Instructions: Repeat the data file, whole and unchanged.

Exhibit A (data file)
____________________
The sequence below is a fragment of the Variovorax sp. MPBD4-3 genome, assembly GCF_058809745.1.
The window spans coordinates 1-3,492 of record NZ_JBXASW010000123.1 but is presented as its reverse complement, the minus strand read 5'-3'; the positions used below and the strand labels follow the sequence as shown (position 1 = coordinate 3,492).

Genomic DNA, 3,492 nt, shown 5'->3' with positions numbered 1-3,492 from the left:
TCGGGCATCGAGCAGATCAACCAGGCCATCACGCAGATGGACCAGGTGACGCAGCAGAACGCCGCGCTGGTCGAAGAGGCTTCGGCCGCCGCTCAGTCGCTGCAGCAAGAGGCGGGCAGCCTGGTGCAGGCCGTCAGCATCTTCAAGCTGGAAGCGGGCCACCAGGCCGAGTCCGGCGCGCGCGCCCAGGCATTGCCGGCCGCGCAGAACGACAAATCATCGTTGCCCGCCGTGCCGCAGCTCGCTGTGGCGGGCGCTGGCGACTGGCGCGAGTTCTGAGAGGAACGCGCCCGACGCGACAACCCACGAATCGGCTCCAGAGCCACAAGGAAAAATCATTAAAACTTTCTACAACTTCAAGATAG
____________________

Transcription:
The sequence below is a fragment of the Variovorax sp. MPBD4-3 genome, assembly GCF_058809745.1.
The window spans coordinates 1-3,492 of record NZ_JBXASW010000123.1 but is presented as its reverse complement, the minus strand read 5'-3'; the positions used below and the strand labels follow the sequence as shown (position 1 = coordinate 3,492).

Genomic DNA, 3,492 nt, shown 5'->3' with positions numbered 1-3,492 from the left:
TCGGGCATCGAGCAGATCAACCAGGCCATCACGCAGATGGACCAGGTGACGCAGCAGAACGCCGCGCTGGTCGAAGAGGCTTCGGCCGCCGCTCAGTCGCTGCAGCAAGAGGCGGGCAGCCTGGTGCAGGCCGTCAGCATCTTCAAGCTGGAAGCGGGCCACCAGGCCGAGTCCGGCGCGCGCGCCCAGGCATTGCCGGCCGCGCAGAACGACAAATCATCGTTGCCCGCCGTGCCGCAGCTCGCTGTGGCGGGCGCTGGCGACTGGCGCGAGTTCTGAGAGGAACGCGCCCGACGCGACAACCCACGAATCGGCTCCAGAGCCACAAGGAAAAATCATTAAAACTTTCTACAACTTCAAGATAG